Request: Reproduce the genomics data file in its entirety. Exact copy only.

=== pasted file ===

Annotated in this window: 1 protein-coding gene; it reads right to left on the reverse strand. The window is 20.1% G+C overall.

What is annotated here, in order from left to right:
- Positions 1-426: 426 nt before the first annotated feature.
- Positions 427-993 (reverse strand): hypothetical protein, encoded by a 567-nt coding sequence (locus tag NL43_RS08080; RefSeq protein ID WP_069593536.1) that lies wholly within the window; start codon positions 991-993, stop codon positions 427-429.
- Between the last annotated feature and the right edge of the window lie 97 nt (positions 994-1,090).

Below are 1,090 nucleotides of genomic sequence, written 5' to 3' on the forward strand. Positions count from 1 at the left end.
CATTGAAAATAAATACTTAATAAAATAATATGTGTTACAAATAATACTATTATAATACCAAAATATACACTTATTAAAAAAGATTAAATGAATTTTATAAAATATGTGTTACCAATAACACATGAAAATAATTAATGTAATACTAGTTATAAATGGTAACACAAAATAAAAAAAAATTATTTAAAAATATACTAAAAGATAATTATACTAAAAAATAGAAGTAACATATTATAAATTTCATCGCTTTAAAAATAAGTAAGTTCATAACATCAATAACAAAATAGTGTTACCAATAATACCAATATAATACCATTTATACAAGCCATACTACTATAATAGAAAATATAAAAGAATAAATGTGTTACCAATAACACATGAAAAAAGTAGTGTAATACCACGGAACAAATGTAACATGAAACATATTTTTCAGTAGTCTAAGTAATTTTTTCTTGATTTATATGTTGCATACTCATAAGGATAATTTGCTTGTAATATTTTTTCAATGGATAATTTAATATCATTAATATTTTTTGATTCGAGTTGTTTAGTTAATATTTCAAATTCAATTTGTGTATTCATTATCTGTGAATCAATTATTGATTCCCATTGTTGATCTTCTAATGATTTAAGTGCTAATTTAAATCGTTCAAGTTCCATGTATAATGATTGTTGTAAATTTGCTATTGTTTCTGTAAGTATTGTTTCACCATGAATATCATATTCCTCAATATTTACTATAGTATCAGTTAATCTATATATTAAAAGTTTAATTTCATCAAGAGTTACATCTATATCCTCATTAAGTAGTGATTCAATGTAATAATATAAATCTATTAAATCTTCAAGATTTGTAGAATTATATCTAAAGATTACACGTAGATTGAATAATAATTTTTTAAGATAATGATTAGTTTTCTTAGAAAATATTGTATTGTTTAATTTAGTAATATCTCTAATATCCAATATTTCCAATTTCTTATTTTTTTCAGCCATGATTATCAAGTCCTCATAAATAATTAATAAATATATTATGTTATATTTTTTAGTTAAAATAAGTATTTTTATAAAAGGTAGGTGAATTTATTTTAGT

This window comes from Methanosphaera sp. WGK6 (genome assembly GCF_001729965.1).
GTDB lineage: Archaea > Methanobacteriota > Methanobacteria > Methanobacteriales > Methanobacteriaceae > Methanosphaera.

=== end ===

Annotated in this window: 1 protein-coding gene; it reads right to left on the reverse strand. The window is 20.1% G+C overall.

What is annotated here, in order from left to right:
- Positions 1-426: 426 nt before the first annotated feature.
- Positions 427-993 (reverse strand): hypothetical protein, encoded by a 567-nt coding sequence (locus tag NL43_RS08080; RefSeq protein ID WP_069593536.1) that lies wholly within the window; start codon positions 991-993, stop codon positions 427-429.
- Between the last annotated feature and the right edge of the window lie 97 nt (positions 994-1,090).

Below are 1,090 nucleotides of genomic sequence, written 5' to 3' on the forward strand. Positions count from 1 at the left end.
CATTGAAAATAAATACTTAATAAAATAATATGTGTTACAAATAATACTATTATAATACCAAAATATACACTTATTAAAAAAGATTAAATGAATTTTATAAAATATGTGTTACCAATAACACATGAAAATAATTAATGTAATACTAGTTATAAATGGTAACACAAAATAAAAAAAAATTATTTAAAAATATACTAAAAGATAATTATACTAAAAAATAGAAGTAACATATTATAAATTTCATCGCTTTAAAAATAAGTAAGTTCATAACATCAATAACAAAATAGTGTTACCAATAATACCAATATAATACCATTTATACAAGCCATACTACTATAATAGAAAATATAAAAGAATAAATGTGTTACCAATAACACATGAAAAAAGTAGTGTAATACCACGGAACAAATGTAACATGAAACATATTTTTCAGTAGTCTAAGTAATTTTTTCTTGATTTATATGTTGCATACTCATAAGGATAATTTGCTTGTAATATTTTTTCAATGGATAATTTAATATCATTAATATTTTTTGATTCGAGTTGTTTAGTTAATATTTCAAATTCAATTTGTGTATTCATTATCTGTGAATCAATTATTGATTCCCATTGTTGATCTTCTAATGATTTAAGTGCTAATTTAAATCGTTCAAGTTCCATGTATAATGATTGTTGTAAATTTGCTATTGTTTCTGTAAGTATTGTTTCACCATGAATATCATATTCCTCAATATTTACTATAGTATCAGTTAATCTATATATTAAAAGTTTAATTTCATCAAGAGTTACATCTATATCCTCATTAAGTAGTGATTCAATGTAATAATATAAATCTATTAAATCTTCAAGATTTGTAGAATTATATCTAAAGATTACACGTAGATTGAATAATAATTTTTTAAGATAATGATTAGTTTTCTTAGAAAATATTGTATTGTTTAATTTAGTAATATCTCTAATATCCAATATTTCCAATTTCTTATTTTTTTCAGCCATGATTATCAAGTCCTCATAAATAATTAATAAATATATTATGTTATATTTTTTAGTTAAAATAAGTATTTTTATAAAAGGTAGGTGAATTTATTTTAGT

This window comes from Methanosphaera sp. WGK6 (genome assembly GCF_001729965.1).
GTDB lineage: Archaea > Methanobacteriota > Methanobacteria > Methanobacteriales > Methanobacteriaceae > Methanosphaera.